22 April 2009

The Train (1964)

All war pictures invariably ask at some point if the mission -- and by extension, the war -- is worth it. John Frankenheimer’s 1964 film The Train asks this question in a simple, yet provocative way. In the film, a French rail station manager played by the outrageously swarthy American Burt Lancaster tries to stop a train carrying priceless works of French art from Paris into Germany.

It’s a terrific conceit that leaves aside the standard cliches of war adventures. There is no bond of brotherhood between soldiers here, or subplots involving broken loyalties, or the glory of battle. There are paintings by Renoir, Degas, Cezanne, Picasso, and Matisse. There is Col. Von Waldheim, a ruthless German officer who appreciates them, and Labiche, the gruff, no nonsense member of the underground who does not. When the museum curator informs Labiche of Von Waldheim’s plan, he bluntly points out how he’s running low on men and asks if she has copies of the paintings. When told that the fallen members of the underground would’ve wanted to save the art, he responds, “And they're dead. And they'll never know!”

There’s lots of nifty action, with trains derailing and colliding and whistling and squealing, all of which is a childhood dream come true for any outrageously swarthy dude who ever had a train set. In one scene, Lancaster slides down a ladder, gets up a head of steam, and jumps aboard a passing train -- all in one shot by Frankenheimer.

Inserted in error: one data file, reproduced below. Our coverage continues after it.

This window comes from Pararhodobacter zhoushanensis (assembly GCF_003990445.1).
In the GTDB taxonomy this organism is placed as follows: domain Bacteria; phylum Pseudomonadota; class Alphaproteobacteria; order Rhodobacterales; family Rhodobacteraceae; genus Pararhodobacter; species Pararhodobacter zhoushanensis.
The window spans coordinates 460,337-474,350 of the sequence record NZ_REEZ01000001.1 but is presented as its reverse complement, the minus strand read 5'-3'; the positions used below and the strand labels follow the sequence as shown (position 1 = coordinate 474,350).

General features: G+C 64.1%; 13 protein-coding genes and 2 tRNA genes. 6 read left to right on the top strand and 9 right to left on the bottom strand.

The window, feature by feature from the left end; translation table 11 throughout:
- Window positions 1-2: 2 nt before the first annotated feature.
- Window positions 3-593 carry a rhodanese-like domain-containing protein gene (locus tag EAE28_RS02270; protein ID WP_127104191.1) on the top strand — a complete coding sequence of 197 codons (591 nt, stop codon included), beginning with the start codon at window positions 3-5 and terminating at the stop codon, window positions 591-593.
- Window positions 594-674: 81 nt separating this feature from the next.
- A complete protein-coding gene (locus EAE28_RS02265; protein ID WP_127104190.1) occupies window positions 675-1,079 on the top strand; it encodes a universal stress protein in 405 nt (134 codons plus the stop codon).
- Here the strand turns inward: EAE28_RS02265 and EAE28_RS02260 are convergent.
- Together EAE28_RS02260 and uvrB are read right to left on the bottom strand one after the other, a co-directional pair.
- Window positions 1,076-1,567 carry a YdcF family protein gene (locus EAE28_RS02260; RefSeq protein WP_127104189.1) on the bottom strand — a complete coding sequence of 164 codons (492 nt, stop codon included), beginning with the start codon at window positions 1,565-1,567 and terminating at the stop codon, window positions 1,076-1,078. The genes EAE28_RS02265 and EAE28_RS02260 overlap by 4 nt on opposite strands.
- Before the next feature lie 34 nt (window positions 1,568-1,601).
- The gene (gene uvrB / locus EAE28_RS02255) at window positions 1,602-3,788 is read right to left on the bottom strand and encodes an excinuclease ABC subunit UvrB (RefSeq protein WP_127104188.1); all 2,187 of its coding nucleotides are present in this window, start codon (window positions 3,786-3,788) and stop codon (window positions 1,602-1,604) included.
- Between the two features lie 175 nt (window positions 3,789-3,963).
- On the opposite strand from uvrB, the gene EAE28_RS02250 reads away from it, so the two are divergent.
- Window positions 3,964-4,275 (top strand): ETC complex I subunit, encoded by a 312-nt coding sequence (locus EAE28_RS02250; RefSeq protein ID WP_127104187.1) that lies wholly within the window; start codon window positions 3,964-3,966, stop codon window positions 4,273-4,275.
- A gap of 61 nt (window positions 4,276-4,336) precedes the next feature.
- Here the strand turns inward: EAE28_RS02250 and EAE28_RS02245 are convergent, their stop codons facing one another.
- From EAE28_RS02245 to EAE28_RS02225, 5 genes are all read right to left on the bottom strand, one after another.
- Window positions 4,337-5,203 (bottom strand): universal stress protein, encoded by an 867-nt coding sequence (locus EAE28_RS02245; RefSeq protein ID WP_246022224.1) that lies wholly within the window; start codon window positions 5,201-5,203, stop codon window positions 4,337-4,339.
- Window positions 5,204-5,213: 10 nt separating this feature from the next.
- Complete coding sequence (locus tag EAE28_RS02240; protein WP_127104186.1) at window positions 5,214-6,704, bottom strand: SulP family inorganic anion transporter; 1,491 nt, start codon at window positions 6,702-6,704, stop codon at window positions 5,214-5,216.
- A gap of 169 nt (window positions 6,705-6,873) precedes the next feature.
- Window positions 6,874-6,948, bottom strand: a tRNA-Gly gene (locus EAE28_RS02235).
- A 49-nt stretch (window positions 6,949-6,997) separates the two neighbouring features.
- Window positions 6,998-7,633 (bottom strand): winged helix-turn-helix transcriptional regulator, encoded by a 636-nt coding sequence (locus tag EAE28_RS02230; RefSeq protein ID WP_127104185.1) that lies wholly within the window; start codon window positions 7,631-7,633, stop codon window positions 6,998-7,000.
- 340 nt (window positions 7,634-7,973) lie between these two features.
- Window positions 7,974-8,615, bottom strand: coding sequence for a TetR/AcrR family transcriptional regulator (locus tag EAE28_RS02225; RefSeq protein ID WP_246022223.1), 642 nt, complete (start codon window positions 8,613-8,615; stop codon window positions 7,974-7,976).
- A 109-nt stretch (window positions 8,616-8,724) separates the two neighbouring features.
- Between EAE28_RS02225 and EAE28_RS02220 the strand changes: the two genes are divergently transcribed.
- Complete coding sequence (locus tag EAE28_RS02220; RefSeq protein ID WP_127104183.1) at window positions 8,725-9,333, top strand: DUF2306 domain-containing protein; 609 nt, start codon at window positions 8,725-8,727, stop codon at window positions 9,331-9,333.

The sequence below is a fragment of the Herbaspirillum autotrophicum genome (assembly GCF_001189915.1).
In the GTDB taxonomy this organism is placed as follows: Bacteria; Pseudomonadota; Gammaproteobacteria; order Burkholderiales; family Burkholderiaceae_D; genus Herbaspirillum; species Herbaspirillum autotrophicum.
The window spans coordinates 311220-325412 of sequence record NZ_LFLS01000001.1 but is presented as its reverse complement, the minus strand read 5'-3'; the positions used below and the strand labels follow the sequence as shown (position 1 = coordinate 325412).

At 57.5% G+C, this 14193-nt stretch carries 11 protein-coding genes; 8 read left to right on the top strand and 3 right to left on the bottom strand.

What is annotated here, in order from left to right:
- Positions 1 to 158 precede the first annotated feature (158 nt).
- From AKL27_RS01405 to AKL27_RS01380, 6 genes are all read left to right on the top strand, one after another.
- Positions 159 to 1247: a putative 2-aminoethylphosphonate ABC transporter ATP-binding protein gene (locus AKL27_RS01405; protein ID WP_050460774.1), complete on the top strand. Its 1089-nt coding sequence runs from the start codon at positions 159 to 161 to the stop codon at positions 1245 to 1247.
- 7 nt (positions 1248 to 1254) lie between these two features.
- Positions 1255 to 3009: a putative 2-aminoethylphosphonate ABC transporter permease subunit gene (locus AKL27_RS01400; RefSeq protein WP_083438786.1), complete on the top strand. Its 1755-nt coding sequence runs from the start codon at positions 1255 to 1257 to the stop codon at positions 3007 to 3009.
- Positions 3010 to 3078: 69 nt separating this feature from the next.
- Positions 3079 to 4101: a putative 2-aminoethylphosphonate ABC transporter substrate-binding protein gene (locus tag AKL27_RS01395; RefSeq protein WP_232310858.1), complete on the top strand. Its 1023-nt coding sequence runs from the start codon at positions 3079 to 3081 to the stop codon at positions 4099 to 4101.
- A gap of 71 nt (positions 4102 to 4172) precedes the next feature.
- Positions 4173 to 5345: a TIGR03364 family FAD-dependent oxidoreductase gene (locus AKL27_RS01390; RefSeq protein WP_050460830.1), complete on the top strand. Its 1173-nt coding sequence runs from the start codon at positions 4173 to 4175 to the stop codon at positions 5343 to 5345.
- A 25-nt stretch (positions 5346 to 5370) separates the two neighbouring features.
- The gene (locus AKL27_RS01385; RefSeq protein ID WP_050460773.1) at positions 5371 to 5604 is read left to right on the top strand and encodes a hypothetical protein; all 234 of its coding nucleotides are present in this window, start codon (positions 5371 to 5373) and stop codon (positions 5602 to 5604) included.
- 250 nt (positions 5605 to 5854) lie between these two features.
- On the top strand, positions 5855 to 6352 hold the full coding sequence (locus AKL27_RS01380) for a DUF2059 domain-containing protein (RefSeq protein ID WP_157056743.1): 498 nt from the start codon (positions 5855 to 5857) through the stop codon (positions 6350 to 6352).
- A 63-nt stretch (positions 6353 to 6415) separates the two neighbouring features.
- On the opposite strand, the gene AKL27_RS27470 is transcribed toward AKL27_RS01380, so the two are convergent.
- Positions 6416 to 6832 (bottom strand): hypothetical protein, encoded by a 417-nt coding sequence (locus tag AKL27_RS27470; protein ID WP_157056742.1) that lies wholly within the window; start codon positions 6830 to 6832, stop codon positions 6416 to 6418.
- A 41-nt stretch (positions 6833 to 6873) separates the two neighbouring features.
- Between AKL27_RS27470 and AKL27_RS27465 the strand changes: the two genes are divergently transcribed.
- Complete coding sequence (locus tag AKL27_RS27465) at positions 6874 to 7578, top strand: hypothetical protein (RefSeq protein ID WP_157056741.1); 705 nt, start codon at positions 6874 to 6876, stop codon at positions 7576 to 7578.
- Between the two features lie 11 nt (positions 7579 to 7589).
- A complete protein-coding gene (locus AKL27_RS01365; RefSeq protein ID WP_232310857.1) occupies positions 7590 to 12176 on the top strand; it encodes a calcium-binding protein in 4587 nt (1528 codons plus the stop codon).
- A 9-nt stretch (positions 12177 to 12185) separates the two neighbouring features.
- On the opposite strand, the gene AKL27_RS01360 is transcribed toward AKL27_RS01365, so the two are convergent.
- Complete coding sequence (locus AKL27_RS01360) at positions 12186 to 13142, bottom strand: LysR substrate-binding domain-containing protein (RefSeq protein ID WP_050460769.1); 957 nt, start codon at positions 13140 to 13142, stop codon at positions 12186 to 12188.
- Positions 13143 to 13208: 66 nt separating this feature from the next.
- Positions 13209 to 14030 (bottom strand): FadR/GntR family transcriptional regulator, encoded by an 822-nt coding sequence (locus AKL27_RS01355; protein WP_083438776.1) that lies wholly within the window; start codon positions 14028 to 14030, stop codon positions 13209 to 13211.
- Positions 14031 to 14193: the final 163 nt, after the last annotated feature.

It’s a lean and mean affair that unfolds like one long shell game, with Labiche and his cohorts trying to trick the German officers onboard that the train is en route to Germany when, in fact, it is looping back toward Paris. I enjoyed the tricks the French Underground employed to fool the German officers, and the numerous, sometimes ingenious ways Frankenheimer finds to make a train running along tracks exciting. At one point, Labiche must bring an engine from one station to another in broad daylight, and he soon comes under fire from a British fighter that, of course, does not know a swarthy American playing a French saboteur is at the helm. The ensuing scene becomes a race to a tunnel, with Labiche getting the engine up to top speed and then having to slam on the brakes to avoid being strafed.